By MaiKro, in 'English to Latin Translation', Jan 8, 2019.
Ah, interesting; I wasn't aware of that idiom, but it makes sense.
I wouldn't object to scribo in the sense of "engaging in writing" without specifying what (though it still remains transitive in a way; the object is just not mentioned).
Puto, on the other hand, doesn't commonly* mean "to engage in thinking/reflexion". It means thinking a particular thing, thinking such and such. Even in the event that what the person was thinking wasn't explicitly stated, it would still usually* mean holding a certain opinion or belief, thinking or imagining that something is the case.
*There might be some exception to be found somewhere. You never know. What I know is that puto in the sense of engaging in reflexion isn't common usage.
Perhaps somewhere, but given your near-photographic memory and knowledge of the canon, I think we can safely say that even if it did appear somewhere, it would be viewed by most Roman authors as non-standard and probably wrong.
"Question Everything" was one of the 1st ever phrases that I had translated for me on this forum a while back. MaiKro, if you're interested in options other than exige omnia, then a good alternative translation for it would be what was provided for me, which was in omnia inquire (meaning "Inquire Into Everything").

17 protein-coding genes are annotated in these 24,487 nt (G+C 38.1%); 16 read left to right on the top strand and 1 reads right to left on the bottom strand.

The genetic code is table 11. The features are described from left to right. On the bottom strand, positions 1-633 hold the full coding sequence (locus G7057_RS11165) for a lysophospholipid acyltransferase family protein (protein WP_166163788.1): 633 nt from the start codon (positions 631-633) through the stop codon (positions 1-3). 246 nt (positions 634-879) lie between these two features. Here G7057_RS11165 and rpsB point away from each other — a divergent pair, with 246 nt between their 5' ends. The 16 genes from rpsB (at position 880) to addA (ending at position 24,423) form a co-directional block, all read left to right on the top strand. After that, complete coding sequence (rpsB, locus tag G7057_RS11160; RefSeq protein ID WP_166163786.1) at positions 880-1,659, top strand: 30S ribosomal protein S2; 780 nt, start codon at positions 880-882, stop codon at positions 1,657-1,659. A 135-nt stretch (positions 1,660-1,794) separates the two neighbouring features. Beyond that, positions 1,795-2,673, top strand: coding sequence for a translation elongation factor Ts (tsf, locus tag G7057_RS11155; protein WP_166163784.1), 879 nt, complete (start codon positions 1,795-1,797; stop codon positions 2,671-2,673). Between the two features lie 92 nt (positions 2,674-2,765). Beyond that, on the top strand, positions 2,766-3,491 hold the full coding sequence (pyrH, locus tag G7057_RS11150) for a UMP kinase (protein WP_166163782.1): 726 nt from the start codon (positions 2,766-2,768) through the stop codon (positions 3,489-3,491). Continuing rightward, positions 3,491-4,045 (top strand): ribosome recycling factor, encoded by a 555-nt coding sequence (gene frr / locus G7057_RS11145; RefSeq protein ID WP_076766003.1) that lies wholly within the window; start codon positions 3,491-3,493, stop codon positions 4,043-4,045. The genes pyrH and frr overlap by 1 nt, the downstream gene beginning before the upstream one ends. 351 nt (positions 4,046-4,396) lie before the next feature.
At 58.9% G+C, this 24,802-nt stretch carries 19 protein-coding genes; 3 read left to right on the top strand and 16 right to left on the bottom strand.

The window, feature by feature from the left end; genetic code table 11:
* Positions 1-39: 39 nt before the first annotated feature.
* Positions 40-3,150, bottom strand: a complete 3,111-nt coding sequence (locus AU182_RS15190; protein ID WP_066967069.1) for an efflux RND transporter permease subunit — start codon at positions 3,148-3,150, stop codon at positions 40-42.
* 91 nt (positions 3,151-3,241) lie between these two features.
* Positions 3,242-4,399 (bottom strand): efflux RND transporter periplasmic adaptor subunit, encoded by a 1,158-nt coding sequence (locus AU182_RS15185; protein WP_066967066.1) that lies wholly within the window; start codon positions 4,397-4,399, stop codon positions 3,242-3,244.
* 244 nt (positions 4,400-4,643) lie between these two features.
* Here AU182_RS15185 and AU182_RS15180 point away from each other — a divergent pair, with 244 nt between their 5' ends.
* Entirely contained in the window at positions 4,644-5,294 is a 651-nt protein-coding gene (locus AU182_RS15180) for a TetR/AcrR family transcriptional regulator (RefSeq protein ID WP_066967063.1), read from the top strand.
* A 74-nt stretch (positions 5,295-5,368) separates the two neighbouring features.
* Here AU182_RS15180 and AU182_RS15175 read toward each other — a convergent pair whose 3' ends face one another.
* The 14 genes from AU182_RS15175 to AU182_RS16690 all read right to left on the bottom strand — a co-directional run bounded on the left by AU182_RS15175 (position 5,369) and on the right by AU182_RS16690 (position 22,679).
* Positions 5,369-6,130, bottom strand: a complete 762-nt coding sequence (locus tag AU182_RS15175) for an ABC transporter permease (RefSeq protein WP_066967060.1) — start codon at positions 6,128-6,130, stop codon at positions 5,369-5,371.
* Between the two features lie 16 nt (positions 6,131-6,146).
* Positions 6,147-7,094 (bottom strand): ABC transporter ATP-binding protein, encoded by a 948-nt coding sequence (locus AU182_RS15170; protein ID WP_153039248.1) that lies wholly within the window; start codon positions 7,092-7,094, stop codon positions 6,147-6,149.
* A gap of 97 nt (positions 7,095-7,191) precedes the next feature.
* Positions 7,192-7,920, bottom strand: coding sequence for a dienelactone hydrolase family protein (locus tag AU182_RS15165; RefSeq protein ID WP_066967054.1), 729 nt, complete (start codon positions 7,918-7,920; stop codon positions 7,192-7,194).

I also had "Think For Yourself" translated for me on this forum a while back as well. I had that translated for me as ipse cogita, so I third this translation.
Thanks for the extended discussion. I think the OP doesn't so much want "Engage in your own reflections" as much as "Come to your own conclusions / judgments / reckonings." And I wonder if cogitare adequately suggests that latter idea.
I wouldn't find it strange to hear an open-ended motto like "You gotta have hope." Sperandum tibi est. Or "Believe!" as in The Polar Express. Credendum est.
That would be something like ipse iudica.
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